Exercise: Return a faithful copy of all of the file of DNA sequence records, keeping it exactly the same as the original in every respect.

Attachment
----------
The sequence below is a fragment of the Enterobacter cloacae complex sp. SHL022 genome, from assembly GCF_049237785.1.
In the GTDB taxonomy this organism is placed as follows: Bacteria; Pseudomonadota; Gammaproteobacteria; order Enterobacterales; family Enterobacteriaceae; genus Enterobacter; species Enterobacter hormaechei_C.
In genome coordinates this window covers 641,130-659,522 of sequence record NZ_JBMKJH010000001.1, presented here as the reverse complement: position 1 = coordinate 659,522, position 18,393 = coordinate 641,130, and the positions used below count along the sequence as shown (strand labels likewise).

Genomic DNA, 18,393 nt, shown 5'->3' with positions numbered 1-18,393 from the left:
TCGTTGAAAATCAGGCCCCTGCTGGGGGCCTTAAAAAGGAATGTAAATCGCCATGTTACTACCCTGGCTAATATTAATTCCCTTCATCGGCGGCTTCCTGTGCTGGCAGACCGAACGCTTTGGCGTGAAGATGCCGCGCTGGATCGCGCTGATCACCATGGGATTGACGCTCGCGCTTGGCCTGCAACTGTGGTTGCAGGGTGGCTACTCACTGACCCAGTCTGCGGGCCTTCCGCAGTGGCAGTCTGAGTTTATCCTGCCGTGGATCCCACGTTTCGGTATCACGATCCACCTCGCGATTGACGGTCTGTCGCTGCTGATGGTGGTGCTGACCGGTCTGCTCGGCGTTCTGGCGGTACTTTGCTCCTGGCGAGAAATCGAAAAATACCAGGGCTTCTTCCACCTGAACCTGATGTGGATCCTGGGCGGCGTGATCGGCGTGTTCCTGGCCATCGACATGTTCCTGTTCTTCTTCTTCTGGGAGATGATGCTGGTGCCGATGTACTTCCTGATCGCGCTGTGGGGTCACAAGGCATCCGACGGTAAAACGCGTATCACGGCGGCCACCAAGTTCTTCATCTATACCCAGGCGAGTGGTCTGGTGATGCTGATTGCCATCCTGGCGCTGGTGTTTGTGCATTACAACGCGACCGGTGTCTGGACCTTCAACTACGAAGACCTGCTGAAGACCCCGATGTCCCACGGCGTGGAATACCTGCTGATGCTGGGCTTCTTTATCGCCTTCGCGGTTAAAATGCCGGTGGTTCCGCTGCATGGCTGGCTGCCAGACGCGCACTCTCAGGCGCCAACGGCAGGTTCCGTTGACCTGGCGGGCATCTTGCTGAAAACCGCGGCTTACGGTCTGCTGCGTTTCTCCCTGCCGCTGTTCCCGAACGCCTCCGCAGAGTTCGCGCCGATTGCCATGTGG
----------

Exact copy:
The sequence below is a fragment of the Enterobacter cloacae complex sp. SHL022 genome, from assembly GCF_049237785.1.
In the GTDB taxonomy this organism is placed as follows: Bacteria; Pseudomonadota; Gammaproteobacteria; order Enterobacterales; family Enterobacteriaceae; genus Enterobacter; species Enterobacter hormaechei_C.
In genome coordinates this window covers 641,130-659,522 of sequence record NZ_JBMKJH010000001.1, presented here as the reverse complement: position 1 = coordinate 659,522, position 18,393 = coordinate 641,130, and the positions used below count along the sequence as shown (strand labels likewise).

Genomic DNA, 18,393 nt, shown 5'->3' with positions numbered 1-18,393 from the left:
TCGTTGAAAATCAGGCCCCTGCTGGGGGCCTTAAAAAGGAATGTAAATCGCCATGTTACTACCCTGGCTAATATTAATTCCCTTCATCGGCGGCTTCCTGTGCTGGCAGACCGAACGCTTTGGCGTGAAGATGCCGCGCTGGATCGCGCTGATCACCATGGGATTGACGCTCGCGCTTGGCCTGCAACTGTGGTTGCAGGGTGGCTACTCACTGACCCAGTCTGCGGGCCTTCCGCAGTGGCAGTCTGAGTTTATCCTGCCGTGGATCCCACGTTTCGGTATCACGATCCACCTCGCGATTGACGGTCTGTCGCTGCTGATGGTGGTGCTGACCGGTCTGCTCGGCGTTCTGGCGGTACTTTGCTCCTGGCGAGAAATCGAAAAATACCAGGGCTTCTTCCACCTGAACCTGATGTGGATCCTGGGCGGCGTGATCGGCGTGTTCCTGGCCATCGACATGTTCCTGTTCTTCTTCTTCTGGGAGATGATGCTGGTGCCGATGTACTTCCTGATCGCGCTGTGGGGTCACAAGGCATCCGACGGTAAAACGCGTATCACGGCGGCCACCAAGTTCTTCATCTATACCCAGGCGAGTGGTCTGGTGATGCTGATTGCCATCCTGGCGCTGGTGTTTGTGCATTACAACGCGACCGGTGTCTGGACCTTCAACTACGAAGACCTGCTGAAGACCCCGATGTCCCACGGCGTGGAATACCTGCTGATGCTGGGCTTCTTTATCGCCTTCGCGGTTAAAATGCCGGTGGTTCCGCTGCATGGCTGGCTGCCAGACGCGCACTCTCAGGCGCCAACGGCAGGTTCCGTTGACCTGGCGGGCATCTTGCTGAAAACCGCGGCTTACGGTCTGCTGCGTTTCTCCCTGCCGCTGTTCCCGAACGCCTCCGCAGAGTTCGCGCCGATTGCCATGTGG